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Project by LeTurbo posted 02-04-2017 06:19 PM 1682 views 1 time favorited 12 comments Add to Favorites Watch

The frame is ash, and is built around the existing slats of a friend’s old bed. I wasn’t sure how much material would be removed in shaping so, stupidly, I started with rough, undimensioned timber. What hell. It turned out that about half an inch had to be removed to flatten one of the boards. Won’t try that again.

It’s one reason, too, why I went with the dovetail leg joint instead of mortise and tenon. I didn’t know if I’d go right through to the joint while shaping it. Originally, I guess it was also intended to be a slightly different design feature

Most shaping was done with my Stanley No. 4 and spokeshaves. Later, I turned to the drill with a sanding disc: there was some breakout around the leg dovetail when I dropped one side, so I had to create a kind of convex line from the front of the keg.

Certainly, I learned a new appreciation for Sam Maloof and the Scandinavian designers (or rather, their craftsmen). Shadow lines are vital, and it’s really hard to shape a perfect curve where the light plays evenly across the surface.

Also, handcutting dovetails isn’t that easy when you’re handling 6 or 7 foot of lumber!

12 comments so far

View swirt's profile


4314 posts in 3508 days

#1 posted 02-05-2017 02:31 AM

Sharp looking. I like the look you achieved on the curved dovetail ends.

-- Galootish log blog,

View Hawaiilad's profile


3374 posts in 3557 days

#2 posted 02-05-2017 06:11 AM

Very nice work…thanks for sharing

-- Larry in Hawaii,

View jimintx's profile


926 posts in 2121 days

#3 posted 02-05-2017 07:12 AM

I dont know, so …

What is “MCM”?

Nice looking work!

-- Jim, Houston, TX

View dannmarks's profile


1006 posts in 1118 days

#4 posted 02-05-2017 08:57 AM

Clean lines.

View LeTurbo's profile


234 posts in 2121 days

#5 posted 02-05-2017 09:00 AM

MCM = Mid Century Modern, covering the design style that arose around the 1950s. It’s a bit of a cop-out description in my mind, whereas Baroque and Rococo and other periods have much more definitive names.

View helluvawreck's profile


32086 posts in 3403 days

#6 posted 02-05-2017 02:32 PM

Wow! You did a great job on this bed frame. Congratulations.

helluvawreck aka Charles

-- helluvawreck aka Charles,

View R_Stad's profile


427 posts in 2379 days

#7 posted 02-05-2017 03:04 PM

Very nice piece. Enjoyed looking at your previous projects – creative. Well done.

-- Rod - Oregon

View david38's profile


3518 posts in 2880 days

#8 posted 02-05-2017 03:21 PM

nice job

View EricTwice's profile


248 posts in 1069 days

#9 posted 02-05-2017 03:25 PM

I wasn t sure how much material would be removed in shaping so, stupidly, I started with rough, undimensioned timber.
- LeTurbo

Were you flattening by hand or with a joiner?
Personally, I wouldn’t use anything but rough lumber. There is usually plenty to work with, and I know that if I straighten it it is straight. It can be a pain, but the end product is always better.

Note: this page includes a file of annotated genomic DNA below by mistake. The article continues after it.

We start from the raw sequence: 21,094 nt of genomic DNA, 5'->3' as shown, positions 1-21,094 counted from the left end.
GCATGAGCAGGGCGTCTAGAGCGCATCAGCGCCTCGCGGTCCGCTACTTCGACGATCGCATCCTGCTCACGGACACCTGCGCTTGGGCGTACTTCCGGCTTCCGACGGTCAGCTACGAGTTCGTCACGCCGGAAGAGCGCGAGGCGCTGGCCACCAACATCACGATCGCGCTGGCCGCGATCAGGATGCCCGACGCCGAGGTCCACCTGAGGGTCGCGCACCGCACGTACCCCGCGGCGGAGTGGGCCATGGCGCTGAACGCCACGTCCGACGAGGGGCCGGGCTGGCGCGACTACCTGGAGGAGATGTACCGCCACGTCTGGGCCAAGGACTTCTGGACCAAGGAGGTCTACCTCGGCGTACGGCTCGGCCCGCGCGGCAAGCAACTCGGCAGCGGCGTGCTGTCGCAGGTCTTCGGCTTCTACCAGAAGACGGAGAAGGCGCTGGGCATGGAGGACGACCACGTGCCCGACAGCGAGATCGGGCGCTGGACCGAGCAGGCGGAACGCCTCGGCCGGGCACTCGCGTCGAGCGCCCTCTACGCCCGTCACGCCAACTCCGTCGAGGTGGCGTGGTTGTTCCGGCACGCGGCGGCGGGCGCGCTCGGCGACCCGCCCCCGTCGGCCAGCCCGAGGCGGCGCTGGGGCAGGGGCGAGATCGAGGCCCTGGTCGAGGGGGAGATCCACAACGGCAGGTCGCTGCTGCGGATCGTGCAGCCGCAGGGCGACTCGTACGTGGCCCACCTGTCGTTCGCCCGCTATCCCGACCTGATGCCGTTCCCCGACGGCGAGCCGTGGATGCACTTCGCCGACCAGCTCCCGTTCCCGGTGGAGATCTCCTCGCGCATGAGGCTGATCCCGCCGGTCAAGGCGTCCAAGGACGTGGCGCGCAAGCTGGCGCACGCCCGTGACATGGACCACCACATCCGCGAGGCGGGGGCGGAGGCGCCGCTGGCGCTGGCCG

It has wonderful lines. Nice job on the dovetails.

-- nice recovery, They should pay extra for that mistake, Eric E.

View jimintx's profile


926 posts in 2121 days

#10 posted 02-05-2017 06:36 PM

Turbo, thanks.
Not only was I in the dark about the meaning of the MCM acronym, I didn’t recognize that as a bed. Obviously, I’m really out of that style furniture loop. Isn’t that a longish cantilever design on the ends? Can you sit on the foot of the bed okay?

-- Jim, Houston, TX

View LeTurbo's profile


234 posts in 2121 days

#11 posted 02-07-2017 10:19 AM

Thanks everyone for looking – and getting my bed into the Daily Top Three. Much appreciated!

EricTwice, the whole job was done by hand with Stanleys 4 and 7 for flattening. Unfortunately, in the dark lumber merchant’s warehouse, I just hadn’t noticed how “unstraight” one of the pieces was … I was more concerned with looking at grain patterns. So it really turned into a huge labour to straighten and flatten the board, and probably added about a third to the build time.

jimintx, there is a long cantilever, but it’s ok once the mattress is on. The client has a small bedroom, and the missus complained of always kicking the corner leg of their old bed. This way, they’re also able to get the vacuum under the bed from the foot end, rather than from the sides.

View jimintx's profile


926 posts in 2121 days

#12 posted 02-07-2017 02:55 PM

Okay, thanks for more background. I’m learning, and like that style – just didn’t know what it was called. It sure looks like a great example of craftsmanship, and I know they will be more than pleased.

Here at my place, we went to platform bed about 5 years ago, and eliminated box springs, and are very happy to have done it. We solved the vacuum access problem by eliminating the possibility! Ours is like a huge low box, that goes all the way to the floor all the way around, and has drawers on each side. (But I didn’t build it.) I find that I don’t walk into the corner of it very often, never more than once or twice a week.

-- Jim, Houston, TX

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